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New Jersey Statutes Title 13. Conservation and Development Parks and Reservations 13 § 1K-36

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The Legislature finds and declares that creosote, commonly used as a wood preservative to repel insects and prevent rot and water damage of wood and wooden structures, is a hazardous substance, is recognized by the United States Environmental Protection Agency as a carcinogen and regulated as a restricted-use pesticide, and is composed of over 300 chemicals known to pose a threat to the environment and human health;  that leakage of creosote from industrial and other hazardous waste sites and seepage from in-use creosote- treated wood have led to the contamination of soil and groundwater;  and that ingestion of water, plant material, or animal tissues contaminated with creosote or absorption of creosote through the skin may result in skin irritation, chemical burns, convulsions and mental confusion, liver or kidney disease, damage to the nervous or reproductive systems, development of skin cancer, or, in extreme cases, death.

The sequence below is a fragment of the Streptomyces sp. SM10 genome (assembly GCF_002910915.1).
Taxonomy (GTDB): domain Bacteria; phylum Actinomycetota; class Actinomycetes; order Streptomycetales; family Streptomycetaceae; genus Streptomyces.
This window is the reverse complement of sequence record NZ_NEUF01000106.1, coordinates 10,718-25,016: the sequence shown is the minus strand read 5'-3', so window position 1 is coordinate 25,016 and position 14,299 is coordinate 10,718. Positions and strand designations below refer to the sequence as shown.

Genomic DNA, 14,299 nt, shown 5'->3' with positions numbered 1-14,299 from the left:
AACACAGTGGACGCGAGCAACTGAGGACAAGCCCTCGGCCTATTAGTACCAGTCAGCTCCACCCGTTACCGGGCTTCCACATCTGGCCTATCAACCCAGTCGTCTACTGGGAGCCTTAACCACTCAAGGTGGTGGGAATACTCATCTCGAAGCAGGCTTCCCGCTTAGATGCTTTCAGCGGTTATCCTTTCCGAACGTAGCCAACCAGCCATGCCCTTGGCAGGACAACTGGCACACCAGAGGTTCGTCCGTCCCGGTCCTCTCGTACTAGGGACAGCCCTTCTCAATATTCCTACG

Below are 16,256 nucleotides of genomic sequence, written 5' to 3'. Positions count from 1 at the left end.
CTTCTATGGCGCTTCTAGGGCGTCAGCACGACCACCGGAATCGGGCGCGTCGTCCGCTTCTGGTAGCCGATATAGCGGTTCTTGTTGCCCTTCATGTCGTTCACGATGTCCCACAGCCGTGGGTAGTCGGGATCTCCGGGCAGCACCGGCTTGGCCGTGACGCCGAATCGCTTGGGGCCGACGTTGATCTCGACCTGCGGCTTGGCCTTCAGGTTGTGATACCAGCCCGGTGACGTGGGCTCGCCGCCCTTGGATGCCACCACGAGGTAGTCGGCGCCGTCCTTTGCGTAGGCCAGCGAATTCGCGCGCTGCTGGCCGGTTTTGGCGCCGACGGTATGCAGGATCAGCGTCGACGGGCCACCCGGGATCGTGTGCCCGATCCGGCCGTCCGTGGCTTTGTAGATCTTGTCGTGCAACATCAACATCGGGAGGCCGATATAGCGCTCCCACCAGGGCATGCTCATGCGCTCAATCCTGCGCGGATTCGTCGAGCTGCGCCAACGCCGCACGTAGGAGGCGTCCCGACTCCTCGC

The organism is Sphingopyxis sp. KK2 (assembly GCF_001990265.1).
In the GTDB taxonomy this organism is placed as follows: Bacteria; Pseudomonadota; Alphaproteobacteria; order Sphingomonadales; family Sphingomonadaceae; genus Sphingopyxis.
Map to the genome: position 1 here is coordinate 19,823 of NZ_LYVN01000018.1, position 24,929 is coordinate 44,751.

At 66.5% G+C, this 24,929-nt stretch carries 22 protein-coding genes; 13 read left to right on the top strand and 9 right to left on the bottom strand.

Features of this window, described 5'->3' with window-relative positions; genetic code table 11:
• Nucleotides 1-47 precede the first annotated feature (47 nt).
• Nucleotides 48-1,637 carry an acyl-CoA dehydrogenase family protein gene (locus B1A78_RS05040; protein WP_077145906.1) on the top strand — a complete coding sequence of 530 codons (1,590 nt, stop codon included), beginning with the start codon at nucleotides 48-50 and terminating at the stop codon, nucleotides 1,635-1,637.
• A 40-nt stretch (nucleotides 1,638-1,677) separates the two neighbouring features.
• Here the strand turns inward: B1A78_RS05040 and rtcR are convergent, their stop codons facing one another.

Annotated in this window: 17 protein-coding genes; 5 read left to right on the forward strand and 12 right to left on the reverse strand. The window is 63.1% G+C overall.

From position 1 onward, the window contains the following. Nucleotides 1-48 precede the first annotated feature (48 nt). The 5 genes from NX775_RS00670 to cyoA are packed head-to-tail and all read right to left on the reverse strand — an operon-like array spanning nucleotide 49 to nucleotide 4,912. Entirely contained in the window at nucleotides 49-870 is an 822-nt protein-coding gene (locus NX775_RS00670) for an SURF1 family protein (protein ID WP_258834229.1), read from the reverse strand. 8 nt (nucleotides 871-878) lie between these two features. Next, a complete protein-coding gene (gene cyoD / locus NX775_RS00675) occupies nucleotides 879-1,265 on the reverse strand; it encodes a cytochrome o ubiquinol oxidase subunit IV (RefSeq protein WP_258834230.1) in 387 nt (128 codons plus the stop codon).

The Legislature therefore determines that it is in the public interest to prohibit the sale, use, and burning of creosote and creosote-treated wood products.

Cite this article: - New Jersey Statutes Title 13. Conservation and Development Parks and Reservations 13 § 1K-36 - last updated February 19, 2021 |

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